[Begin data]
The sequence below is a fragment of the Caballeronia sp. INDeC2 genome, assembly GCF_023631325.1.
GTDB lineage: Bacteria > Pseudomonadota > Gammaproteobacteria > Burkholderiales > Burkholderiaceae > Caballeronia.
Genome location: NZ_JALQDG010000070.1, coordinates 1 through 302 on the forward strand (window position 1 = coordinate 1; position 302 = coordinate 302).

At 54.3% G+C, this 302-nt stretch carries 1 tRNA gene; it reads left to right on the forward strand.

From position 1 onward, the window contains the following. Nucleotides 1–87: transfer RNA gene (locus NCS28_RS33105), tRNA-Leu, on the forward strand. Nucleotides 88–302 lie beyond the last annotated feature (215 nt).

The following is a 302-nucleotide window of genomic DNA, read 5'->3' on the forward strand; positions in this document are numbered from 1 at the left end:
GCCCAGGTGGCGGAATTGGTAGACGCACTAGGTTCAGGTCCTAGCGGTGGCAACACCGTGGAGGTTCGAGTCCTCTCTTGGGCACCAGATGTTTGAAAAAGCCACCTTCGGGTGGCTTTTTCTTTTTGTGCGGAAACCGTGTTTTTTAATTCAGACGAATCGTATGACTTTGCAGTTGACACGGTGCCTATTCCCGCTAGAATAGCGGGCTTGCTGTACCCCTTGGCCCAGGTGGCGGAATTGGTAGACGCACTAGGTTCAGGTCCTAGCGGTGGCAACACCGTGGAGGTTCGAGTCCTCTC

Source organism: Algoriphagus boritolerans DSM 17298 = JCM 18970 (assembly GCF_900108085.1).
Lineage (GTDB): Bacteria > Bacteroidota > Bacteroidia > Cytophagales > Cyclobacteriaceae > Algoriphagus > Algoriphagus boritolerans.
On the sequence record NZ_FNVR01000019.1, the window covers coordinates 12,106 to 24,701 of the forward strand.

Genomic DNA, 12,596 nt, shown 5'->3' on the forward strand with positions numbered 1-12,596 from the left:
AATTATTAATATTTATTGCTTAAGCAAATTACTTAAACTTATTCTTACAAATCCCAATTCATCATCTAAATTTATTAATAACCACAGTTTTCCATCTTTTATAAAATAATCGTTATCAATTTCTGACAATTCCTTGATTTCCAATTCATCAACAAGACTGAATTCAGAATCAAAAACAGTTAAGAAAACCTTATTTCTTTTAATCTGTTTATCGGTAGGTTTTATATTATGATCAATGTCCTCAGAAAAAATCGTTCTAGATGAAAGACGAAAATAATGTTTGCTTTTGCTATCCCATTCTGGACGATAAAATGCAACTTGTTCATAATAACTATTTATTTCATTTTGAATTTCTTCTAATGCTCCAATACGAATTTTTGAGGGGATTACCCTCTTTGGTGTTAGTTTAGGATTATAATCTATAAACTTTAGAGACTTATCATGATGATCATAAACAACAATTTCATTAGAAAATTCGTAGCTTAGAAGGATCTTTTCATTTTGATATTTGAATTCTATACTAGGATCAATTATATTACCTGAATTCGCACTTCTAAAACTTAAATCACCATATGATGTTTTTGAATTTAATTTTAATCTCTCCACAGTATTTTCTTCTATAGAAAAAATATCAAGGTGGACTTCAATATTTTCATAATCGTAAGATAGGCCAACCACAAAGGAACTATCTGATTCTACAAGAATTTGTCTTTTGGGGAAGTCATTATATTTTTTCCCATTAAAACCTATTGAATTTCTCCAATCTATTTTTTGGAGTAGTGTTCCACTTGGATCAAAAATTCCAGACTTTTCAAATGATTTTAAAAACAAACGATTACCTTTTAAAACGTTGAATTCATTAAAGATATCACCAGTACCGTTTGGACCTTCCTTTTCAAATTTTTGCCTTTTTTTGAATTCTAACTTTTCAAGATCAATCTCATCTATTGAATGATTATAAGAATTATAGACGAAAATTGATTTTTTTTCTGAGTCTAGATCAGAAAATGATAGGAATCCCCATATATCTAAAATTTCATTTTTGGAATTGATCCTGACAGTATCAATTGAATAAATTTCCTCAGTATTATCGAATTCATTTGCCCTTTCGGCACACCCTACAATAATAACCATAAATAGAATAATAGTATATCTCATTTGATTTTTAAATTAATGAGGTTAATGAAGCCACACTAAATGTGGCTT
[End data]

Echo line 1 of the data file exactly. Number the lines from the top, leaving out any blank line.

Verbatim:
The sequence below is a fragment of the Caballeronia sp. INDeC2 genome, assembly GCF_023631325.1.